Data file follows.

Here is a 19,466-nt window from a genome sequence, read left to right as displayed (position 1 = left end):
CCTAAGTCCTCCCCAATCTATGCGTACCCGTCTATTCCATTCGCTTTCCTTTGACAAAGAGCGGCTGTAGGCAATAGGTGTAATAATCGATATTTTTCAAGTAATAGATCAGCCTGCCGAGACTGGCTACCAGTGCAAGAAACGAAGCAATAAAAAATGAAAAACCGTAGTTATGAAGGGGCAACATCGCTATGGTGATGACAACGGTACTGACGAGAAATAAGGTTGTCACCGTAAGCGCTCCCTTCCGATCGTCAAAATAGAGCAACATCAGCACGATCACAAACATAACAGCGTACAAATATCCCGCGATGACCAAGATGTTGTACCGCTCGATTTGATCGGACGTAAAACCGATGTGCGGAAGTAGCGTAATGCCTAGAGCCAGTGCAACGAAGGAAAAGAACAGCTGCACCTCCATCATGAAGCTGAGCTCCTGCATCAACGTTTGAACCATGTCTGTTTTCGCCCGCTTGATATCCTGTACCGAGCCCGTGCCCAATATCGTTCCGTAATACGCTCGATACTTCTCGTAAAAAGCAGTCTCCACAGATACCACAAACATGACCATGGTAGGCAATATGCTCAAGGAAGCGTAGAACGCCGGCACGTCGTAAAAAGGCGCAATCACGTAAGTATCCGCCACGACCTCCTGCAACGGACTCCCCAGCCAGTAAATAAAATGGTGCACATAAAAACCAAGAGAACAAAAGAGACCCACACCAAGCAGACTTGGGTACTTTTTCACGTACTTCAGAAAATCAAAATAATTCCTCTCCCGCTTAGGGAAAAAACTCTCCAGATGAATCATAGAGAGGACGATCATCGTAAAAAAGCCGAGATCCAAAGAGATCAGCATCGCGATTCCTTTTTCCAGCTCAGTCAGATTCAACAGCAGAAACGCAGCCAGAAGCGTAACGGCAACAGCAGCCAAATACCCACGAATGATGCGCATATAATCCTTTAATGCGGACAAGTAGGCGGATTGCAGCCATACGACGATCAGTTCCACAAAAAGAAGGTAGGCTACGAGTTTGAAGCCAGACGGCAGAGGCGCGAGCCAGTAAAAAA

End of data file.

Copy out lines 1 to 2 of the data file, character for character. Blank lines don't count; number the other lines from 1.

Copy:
Here is a 19,466-nt window from a genome sequence, read left to right as displayed (position 1 = left end):
CCTAAGTCCTCCCCAATCTATGCGTACCCGTCTATTCCATTCGCTTTCCTTTGACAAAGAGCGGCTGTAGGCAATAGGTGTAATAATCGATATTTTTCAAGTAATAGATCAGCCTGCCGAGACTGGCTACCAGTGCAAGAAACGAAGCAATAAAAAATGAAAAACCGTAGTTATGAAGGGGCAACATCGCTATGGTGATGACAACGGTACTGACGAGAAATAAGGTTGTCACCGTAAGCGCTCCCTTCCGATCGTCAAAATAGAGCAACATCAGCACGATCACAAACATAACAGCGTACAAATATCCCGCGATGACCAAGATGTTGTACCGCTCGATTTGATCGGACGTAAAACCGATGTGCGGAAGTAGCGTAATGCCTAGAGCCAGTGCAACGAAGGAAAAGAACAGCTGCACCTCCATCATGAAGCTGAGCTCCTGCATCAACGTTTGAACCATGTCTGTTTTCGCCCGCTTGATATCCTGTACCGAGCCCGTGCCCAATATCGTTCCGTAATACGCTCGATACTTCTCGTAAAAAGCAGTCTCCACAGATACCACAAACATGACCATGGTAGGCAATATGCTCAAGGAAGCGTAGAACGCCGGCACGTCGTAAAAAGGCGCAATCACGTAAGTATCCGCCACGACCTCCTGCAACGGACTCCCCAGCCAGTAAATAAAATGGTGCACATAAAAACCAAGAGAACAAAAGAGACCCACACCAAGCAGACTTGGGTACTTTTTCACGTACTTCAGAAAATCAAAATAATTCCTCTCCCGCTTAGGGAAAAAACTCTCCAGATGAATCATAGAGAGGACGATCATCGTAAAAAAGCCGAGATCCAAAGAGATCAGCATCGCGATTCCTTTTTCCAGCTCAGTCAGATTCAACAGCAGAAACGCAGCCAGAAGCGTAACGGCAACAGCAGCCAAATACCCACGAATGATGCGCATATAATCCTTTAATGCGGACAAGTAGGCGGATTGCAGCCATACGACGATCAGTTCCACAAAAAGAAGGTAGGCTACGAGTTTGAAGCCAGACGGCAGAGGCGCGAGCCAGTAAAAAA